Stein also praised Carew’s range at second base, noting that his footwork could be better on double plays, and observed that he lacked the arm strength to play shortstop. And although Stein’s report is written on official team letterhead, it concludes with this refreshingly candid statement:

Once in pro ball if he can get use to being away from home, accepting the good and bad, and the many adversities in this game, he will become one hell of a player.

One presumes that Carew got used to being away from home, because by anyone’s standards, he became one hell of a player.

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  • http://KnuckleCurve Steve Katz

    Dear Mr. Hart, I don’t where you got your information from? The scout that discovered Rod Carew was my late father Monroe Katz, not Herb Stein. I should know because I was friends with Rod at George Washington High School and we played ball together. My father discovered Rod at Allerton Park in the Bronx during a tryout for the Cavaliers, on a cold March day. Watching him take infield my father became impressed by his actions and told me to call Rod over. Carew couldn’t believe he was being called over to speak to a scout for the first time, especially since he was just having a mediocre day. My father told him he liked his actions and he’d be following him from that day on. This is before he even saw him hit! That night he called the Cavaliers GM, Sid Pack who’d been a bird-dog of my father’s and told him of this kid on his team who’s going to be special. My father, who was a well respected baseball man in the New York metropolitan area for over 30 years as a scout and semi-pro manager, signed on to scout for the Twins in 1964. He took over for Stein who was on the shelf after being hospitalized with neck problems. Mr. Katz persued Carew all that spring of ’64. They had a special relationship as Rod respected my father and welcomed his advice. Hiding him was impossible especially after a doubleheader at Crotona Park, in the Bronx, where he went 7 for 8. Stein only came around later and believe it or not, wasn’t impressed with Carew! The night of the signing at the Stella D’oro Restaurant in the Bronx, as it was getting late and Carew was taking calls from other clubs, Stein said to my father, after all you’ve done for him if he doesn’t want to sign with us, let’s get out of here. My father wouldn’t leave without a signature on that contract! With Carew not able to make up his mind, his mother finally said to him, Mr. Katz has followed you from the beginning and stuck with you the whole time, I think we owe it to him to sign with the Twins. Rod said okay and the rest is history. Bottom line, all Herb Stein did was carry the pen. My father, Monroe Katz received the Scout of the Month Award for signing Rod Carew, after he won Player of the Month in the Florida State League for May 1965. Stein only started trying to take credit for discovering Carew after his major league career took off. Baseball people who were in the New York area at the time and especailly, Hal Keller, who was the director of scouting for the Twins in 1964, know the truth about who discovered Rod Carew. Thanks for your time. Sincerely, Steve Katz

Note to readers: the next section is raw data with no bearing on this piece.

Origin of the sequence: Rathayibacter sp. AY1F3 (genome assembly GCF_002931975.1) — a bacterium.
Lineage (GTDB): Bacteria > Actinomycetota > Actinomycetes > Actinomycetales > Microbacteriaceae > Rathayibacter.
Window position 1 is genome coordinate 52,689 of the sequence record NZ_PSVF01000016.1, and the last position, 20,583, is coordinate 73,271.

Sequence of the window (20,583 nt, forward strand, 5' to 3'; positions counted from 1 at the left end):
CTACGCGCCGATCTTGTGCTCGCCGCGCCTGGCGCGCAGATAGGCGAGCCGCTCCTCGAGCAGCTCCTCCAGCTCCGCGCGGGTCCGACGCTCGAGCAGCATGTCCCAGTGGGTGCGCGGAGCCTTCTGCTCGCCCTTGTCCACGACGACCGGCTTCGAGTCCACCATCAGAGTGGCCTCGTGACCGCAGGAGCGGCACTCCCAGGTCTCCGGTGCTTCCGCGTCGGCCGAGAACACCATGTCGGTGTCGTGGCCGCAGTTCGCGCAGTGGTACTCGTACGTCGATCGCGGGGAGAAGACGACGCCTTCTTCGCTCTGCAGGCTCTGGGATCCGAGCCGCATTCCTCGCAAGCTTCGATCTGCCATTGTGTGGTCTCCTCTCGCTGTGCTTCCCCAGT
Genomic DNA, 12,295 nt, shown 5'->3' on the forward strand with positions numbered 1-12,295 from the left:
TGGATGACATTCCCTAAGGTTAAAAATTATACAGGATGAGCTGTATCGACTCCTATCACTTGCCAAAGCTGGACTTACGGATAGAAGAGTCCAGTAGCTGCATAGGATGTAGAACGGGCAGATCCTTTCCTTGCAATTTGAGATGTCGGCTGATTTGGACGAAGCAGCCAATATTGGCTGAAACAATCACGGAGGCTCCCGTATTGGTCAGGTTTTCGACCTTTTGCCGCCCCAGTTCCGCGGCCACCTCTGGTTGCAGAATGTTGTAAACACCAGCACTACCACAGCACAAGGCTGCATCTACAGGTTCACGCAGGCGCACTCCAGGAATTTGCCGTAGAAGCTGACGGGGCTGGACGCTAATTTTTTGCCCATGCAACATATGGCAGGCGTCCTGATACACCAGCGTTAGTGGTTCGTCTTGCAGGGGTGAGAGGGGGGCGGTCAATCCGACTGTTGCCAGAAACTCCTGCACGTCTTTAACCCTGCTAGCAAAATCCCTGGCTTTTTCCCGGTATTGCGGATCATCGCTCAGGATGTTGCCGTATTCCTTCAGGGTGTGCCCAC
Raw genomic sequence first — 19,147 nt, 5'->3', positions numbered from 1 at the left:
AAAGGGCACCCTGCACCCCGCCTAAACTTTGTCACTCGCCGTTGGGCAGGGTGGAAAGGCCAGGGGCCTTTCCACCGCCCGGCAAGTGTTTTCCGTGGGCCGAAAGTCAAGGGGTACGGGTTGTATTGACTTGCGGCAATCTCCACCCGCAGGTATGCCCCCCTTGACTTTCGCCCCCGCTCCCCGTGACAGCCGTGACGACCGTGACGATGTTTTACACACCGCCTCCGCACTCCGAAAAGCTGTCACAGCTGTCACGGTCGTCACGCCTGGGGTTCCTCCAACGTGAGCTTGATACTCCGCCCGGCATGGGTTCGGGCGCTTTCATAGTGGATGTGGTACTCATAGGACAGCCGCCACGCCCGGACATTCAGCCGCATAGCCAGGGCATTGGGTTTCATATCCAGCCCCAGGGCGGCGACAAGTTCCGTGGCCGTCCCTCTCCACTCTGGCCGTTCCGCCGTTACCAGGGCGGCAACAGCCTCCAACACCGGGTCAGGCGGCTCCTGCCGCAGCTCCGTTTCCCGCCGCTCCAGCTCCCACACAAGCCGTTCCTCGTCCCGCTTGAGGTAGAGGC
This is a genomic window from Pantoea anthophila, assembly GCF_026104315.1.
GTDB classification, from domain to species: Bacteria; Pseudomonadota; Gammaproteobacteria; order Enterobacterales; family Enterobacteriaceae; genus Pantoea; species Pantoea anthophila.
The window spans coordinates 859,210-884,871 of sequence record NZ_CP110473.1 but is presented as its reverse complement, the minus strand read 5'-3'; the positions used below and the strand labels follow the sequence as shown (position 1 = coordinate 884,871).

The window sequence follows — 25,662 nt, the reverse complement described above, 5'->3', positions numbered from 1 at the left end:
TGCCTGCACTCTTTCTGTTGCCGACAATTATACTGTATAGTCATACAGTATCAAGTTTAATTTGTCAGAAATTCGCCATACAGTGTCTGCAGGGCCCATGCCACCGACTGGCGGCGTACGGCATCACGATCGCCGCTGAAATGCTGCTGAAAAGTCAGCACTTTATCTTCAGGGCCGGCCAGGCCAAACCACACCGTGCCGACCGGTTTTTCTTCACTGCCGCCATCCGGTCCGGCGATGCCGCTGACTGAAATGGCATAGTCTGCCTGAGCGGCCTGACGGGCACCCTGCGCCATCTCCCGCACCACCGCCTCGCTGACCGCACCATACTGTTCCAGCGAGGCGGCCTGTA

• http://KnuckleCurve Steve Katz

    Sorry, I just realized I should have addressed my reply to Geoff Young not Mr. Hart. Thanks. Steve Katz

  • http://baseball91.wordpress.com/2009/03/01/pick-off-moves/ Mattie